Jan 19, 2020
“I’ve worked for nothing. I’ve nothing to show for a life of hard work.” So says the mysterious servant in this passage in Isaiah.
He could have been speaking for any number of people I’ve listened to recently.
He could have been speaking the Black pastor who said to me last week, “I’ve never been so down on America. The numbers of people who are armed is frightening. You can’t go anywhere – not even church – without the possibility of violence.”
He made that comment before three white nationalists were arrested this week on charges that they were planning “malicious activity” at an upcoming gun rally in Virginia.
Isaiah could have been speaking for a different person I listened to this week who shared that his own spotty church attendance was a result, in part, of being worn out by all our talk of justice. “I worked so hard to bring diversity, equity, and inclusion into my workplace,” he told me, “against so much resistance from people there.
And yet at some point I started realizing that what I needed from church wasn’t more talk of how to change the world. I needed my own thirsty well to be filled up.”
Isaiah could have been speaking for my friend who moved out to the county because in his words, “I couldn’t risk my 12 year-old Black son to Baltimore City as bad as it is,” or any number of church folk who have moved away from Baltimore because in their words, “I was finally exhausted by the failure to feel safe, or to feel like my diversity was recognized, or to feel like things would ever get better.
“I have labored in vain, I have spent my strength for nothing and vanity” the servant in Isaiah says,
and that servant could have been speaking for any number of us. The nurse working in Shock Trauma watching bodies felled by bullets or opioids over and over and over.
The neighborhood leader watching more vacants springing up to replace the ones they work so hard to eradicate.
The teacher struggling to teach amidst all the trauma, the rising levels of anxiety and depression in our children.
The professor watching our whole society call knowledge itself into question. The pastors – almost everyone I know managing overall decline in the church in a Trumpian age when the leading emotional state of many congregants seems to be rage and dissatisfaction.
On this weekend, so many times in the past, I have turned to Dr. King and other Civil Rights icons for edification. Turned to the Rosa Parks and Ella Bakers, Diane Nashes and Fred Shuttlesworths, Andy Youngs and Bob Moses of the world for inspiration. They found a way to keep pushing and brought about a significant downpayment in changes that many of us want to see. They found a way to keep hoping, keep trusting, keep believing while struggling through conditions just as bad or worse as the ones we face today.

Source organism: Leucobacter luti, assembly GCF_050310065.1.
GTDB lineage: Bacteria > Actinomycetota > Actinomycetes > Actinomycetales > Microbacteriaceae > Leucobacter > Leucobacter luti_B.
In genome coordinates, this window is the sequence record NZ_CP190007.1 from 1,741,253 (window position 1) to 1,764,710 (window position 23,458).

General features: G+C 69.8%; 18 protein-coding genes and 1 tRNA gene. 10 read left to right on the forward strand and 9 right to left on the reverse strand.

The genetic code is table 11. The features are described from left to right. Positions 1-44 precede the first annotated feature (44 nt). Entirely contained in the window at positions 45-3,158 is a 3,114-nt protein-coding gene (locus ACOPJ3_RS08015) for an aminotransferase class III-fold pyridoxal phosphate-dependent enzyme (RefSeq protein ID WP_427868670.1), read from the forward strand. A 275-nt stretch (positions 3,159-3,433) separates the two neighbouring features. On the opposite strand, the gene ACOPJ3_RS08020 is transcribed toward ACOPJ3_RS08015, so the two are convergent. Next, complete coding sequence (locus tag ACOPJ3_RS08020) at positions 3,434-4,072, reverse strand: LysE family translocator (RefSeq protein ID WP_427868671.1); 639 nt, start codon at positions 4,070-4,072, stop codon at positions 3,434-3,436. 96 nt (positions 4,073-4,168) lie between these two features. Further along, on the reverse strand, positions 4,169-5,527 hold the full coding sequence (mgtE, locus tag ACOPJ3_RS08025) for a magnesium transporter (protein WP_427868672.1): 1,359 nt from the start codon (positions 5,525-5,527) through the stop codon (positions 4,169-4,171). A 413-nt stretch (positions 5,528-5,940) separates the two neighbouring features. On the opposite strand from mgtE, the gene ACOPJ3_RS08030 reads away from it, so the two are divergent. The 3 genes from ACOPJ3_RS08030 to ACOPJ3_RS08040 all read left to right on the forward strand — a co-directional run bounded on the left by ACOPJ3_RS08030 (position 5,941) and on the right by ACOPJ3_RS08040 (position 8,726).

I have looked to their stories for examples of hope and courage and so often found them. In bus seats they refused to concede, in voting rights they refused to yield, in civil rights legislation they fought for and won.
Indeed that’s what I thought I had found again this year in the Freedom Rides of 1961. Those freedom riders caught my attention this year because of a comment Taylor Branch made to me one year after he overheard me poo pooing the hymn “Leaning on the Everlasting Arms” as the sappy, sentimental hymn of my Baptist youth.
“What a blessedness, what a peace is mine, Leaning on the everlasting arms.”
“You know,” he told me that day, “that’s one of the hymns they sang in Montgomery, Alabama in 1961 when the Klan surrounded the church at night with Dr. King and John Lewis and Diane Nash and all the Freedom Riders trapped inside.” “Leaning, leaning, Safe and secure from all alarms. Leaning, leaning, leaning on the everlasting arms.” The words suddenly sounded a lot less sentimental.
That night in the church followed one of the most courageous days of the civil rights movement. The Freedom Riders, I hope you recall, were simply interracial bus loads of people – mostly young people – who decided to test their right to ride together through the south. The segregationist governments and the people they represented threatened violence and enacted it across their ride. When they got to Montgomery and dismounted the bus at the segregated bus station, the local police escort disappeared, allowing mobs of white people to kick, beat, punch, and strike the Freedom Riders with fists and pipes and rocks. Protestors retreated to the First Baptist Church and were later surrounded by threatening mobs and the Alabama National Guard forcing an all night standoff between the Kennedy White House and the Alabama governor who had declared martial law.
Courage indeed. But what struck me this year, was not just the courage of that day and night but the dissention that leaders in the movement navigated that next day. Young activists called on Dr. King to join them on the freedom rides and he politely but forcefully declined. He was already on probation and another arrest could have landed him in jail for 3 months, too long of a time he felt, to be absent from movement leadership. Some of the young people saw this as cowardice and said as much. “I’m on probation, and I’m going,” said one. “Me, too,” said another.
Maybe I noticed the dissenion this year because this kind of internal dissension, stress, judgment, and critique has been at the heart of just about every organization I’ve been a part of this past year and I sense the weariness of so many would be warriors for justice.